NYT article about flying with pets: Allergy issues
Today’s New York Times includes an article about flying with pets (“Pets Onboard: Growls and Purrs“) that does a pretty good job of summarizing the arguments and feelings on both sides of the debate about whether pets should travel in-cabin on airplanes.
You know where I stand, of course, given the number of posts on this site about flying with a small dog. I believe that the only problem with in-cabin pets worth discussing is the troubles in-cabin pets may cause allergy sufferers (complaints about noise and smells I dismiss out of hand, after many flights near babies, snoring or yakking adults, really heinous packed meals, or the toilets). As someone with a severe nut allergy, I hear you. It’s small comfort, I know, to read the FAA’s reply to the question “How can I be sure that there is no pet dander on my flight?”: “You will still be exposed to pet dander on every flight, even without any pets in the passenger cabin. This is because most allergens are carried into the cabin on the clothes of other passengers.”
But the FAA’s other suggestions on the topic are sensible: Be proactive about your health. Be aware that there may be pets on your flight, get a prescription from your doctor and bring your medicine with you. When you get to the airport, ask an agent whether there are pets on the flight. If there are, make sure you are not seated next to one before you get on the plane, to make sure that you and anyone you’re flying with will be seated together (and to avoid encounters like the one described in the article, where the dog owner refused to move and forced a family to travel apart).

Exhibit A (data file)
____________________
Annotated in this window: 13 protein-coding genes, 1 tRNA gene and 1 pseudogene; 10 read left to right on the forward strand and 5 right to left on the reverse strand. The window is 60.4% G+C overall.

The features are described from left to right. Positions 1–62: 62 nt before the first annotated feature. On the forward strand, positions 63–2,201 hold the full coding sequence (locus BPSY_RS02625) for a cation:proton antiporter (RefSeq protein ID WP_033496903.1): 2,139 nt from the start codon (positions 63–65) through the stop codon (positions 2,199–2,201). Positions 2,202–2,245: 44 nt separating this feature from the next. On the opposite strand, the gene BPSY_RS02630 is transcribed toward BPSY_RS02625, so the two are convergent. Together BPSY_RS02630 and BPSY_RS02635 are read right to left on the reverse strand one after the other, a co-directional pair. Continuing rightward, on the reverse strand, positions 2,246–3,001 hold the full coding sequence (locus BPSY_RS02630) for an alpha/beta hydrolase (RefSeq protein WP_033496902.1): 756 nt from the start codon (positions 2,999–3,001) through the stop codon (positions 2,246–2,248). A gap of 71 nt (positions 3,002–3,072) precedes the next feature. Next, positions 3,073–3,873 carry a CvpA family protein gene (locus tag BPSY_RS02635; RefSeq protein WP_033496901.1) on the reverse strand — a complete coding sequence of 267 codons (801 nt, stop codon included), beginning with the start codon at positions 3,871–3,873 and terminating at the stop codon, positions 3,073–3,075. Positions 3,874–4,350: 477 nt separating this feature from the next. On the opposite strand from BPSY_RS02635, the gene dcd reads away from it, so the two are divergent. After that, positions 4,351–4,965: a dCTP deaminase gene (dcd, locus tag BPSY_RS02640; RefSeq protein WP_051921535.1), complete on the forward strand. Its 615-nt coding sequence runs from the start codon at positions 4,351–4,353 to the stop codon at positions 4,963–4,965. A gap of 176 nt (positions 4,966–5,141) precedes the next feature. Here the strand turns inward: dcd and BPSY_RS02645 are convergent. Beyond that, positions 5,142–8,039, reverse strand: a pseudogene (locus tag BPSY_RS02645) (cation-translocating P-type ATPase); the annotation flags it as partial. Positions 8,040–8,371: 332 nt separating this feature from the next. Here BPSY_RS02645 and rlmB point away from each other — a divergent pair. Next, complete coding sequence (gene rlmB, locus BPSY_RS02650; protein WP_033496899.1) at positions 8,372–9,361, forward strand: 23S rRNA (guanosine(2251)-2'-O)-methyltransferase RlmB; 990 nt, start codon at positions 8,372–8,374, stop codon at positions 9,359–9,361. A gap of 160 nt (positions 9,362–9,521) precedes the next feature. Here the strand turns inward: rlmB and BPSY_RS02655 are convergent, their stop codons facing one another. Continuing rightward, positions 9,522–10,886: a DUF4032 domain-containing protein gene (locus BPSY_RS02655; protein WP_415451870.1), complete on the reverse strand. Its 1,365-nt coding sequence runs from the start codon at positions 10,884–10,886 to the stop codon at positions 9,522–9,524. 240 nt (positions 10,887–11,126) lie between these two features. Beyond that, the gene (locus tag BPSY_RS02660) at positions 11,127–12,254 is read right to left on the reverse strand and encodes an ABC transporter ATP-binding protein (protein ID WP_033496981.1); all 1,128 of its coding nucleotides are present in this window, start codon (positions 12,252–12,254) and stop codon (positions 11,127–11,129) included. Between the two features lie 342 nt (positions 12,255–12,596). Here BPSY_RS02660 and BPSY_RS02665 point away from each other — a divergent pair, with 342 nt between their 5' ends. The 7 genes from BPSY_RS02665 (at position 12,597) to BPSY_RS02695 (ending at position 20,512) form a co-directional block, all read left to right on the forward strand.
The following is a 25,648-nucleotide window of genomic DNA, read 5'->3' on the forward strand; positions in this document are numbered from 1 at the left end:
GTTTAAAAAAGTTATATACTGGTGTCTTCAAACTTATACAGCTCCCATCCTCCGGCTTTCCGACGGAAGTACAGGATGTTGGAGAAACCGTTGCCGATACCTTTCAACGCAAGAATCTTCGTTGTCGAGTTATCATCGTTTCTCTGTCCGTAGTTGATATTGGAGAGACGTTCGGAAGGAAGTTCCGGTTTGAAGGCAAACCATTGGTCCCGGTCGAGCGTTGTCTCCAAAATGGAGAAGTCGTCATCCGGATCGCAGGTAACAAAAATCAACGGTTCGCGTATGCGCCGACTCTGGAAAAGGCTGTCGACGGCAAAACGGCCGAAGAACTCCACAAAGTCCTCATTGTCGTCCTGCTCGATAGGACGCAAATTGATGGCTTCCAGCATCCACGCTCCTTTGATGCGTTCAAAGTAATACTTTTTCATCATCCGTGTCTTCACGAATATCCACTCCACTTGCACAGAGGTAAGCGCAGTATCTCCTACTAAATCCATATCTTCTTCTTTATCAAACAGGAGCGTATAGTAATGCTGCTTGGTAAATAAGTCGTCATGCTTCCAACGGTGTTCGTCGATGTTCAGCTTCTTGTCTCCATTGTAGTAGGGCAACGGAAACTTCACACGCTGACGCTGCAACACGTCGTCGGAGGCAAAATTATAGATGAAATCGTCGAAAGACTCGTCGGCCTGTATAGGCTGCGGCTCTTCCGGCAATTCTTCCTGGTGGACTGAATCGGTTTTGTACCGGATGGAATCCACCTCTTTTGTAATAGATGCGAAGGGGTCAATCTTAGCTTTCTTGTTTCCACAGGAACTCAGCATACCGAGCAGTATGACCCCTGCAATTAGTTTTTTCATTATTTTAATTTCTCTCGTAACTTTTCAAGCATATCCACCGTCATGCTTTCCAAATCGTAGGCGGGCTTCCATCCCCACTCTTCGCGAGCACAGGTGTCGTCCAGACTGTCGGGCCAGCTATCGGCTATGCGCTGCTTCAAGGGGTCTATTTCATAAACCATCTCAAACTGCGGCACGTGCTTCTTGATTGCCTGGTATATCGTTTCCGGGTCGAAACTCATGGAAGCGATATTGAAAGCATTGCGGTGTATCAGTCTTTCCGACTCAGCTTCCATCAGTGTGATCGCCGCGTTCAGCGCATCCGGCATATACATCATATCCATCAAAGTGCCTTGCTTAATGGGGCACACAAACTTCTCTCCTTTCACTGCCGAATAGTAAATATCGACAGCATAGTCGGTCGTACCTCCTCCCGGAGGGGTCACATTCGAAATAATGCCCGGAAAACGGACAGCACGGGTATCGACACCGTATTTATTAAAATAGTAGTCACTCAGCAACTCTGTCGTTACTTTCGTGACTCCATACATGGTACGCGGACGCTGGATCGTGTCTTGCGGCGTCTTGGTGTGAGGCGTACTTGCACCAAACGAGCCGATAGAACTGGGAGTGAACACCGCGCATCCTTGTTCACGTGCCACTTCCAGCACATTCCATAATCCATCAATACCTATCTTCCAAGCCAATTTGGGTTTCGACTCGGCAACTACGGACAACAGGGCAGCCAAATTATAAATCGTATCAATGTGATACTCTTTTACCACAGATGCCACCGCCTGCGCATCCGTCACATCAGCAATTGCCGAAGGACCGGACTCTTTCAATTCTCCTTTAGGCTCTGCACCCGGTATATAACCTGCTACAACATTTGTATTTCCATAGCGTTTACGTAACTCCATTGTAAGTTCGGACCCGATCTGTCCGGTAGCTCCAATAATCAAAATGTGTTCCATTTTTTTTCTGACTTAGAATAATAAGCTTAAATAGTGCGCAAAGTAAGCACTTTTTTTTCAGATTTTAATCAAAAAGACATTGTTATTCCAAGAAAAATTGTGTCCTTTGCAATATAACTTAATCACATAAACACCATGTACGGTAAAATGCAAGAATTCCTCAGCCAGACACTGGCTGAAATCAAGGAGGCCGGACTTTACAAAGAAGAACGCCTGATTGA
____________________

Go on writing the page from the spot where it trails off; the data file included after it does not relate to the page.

Dog owners, for their part, need to be extra-sensitive to the concerns and feelings of those around them. It’s unforgivable that the owner in the article refused to move, and it’s unforgivable for someone to sneak a dog onboard (also described in the article). The fees for in-cabin pets are exorbitant, I’m well aware, but the airline has to know your dog is onboard to answer other passengers’ health-related inquiries accurately. Other passengers have to know that your dog is onboard so they can medicate themselves, if necessary, and get re-seated. And your dog really must remain completely in her carrier during the entire flight, no matter how sympathetic your seatmates are — it’s the rule, and it keeps dander under control.
Service animals must travel in-cabin with their owners, and not in a carrier, since they are crucial to their owners’ well-being and ability to function. For the rest of us, traveling with an in-cabin pet is a privilege (though one we pay dearly for), and mustn’t be taken for granted.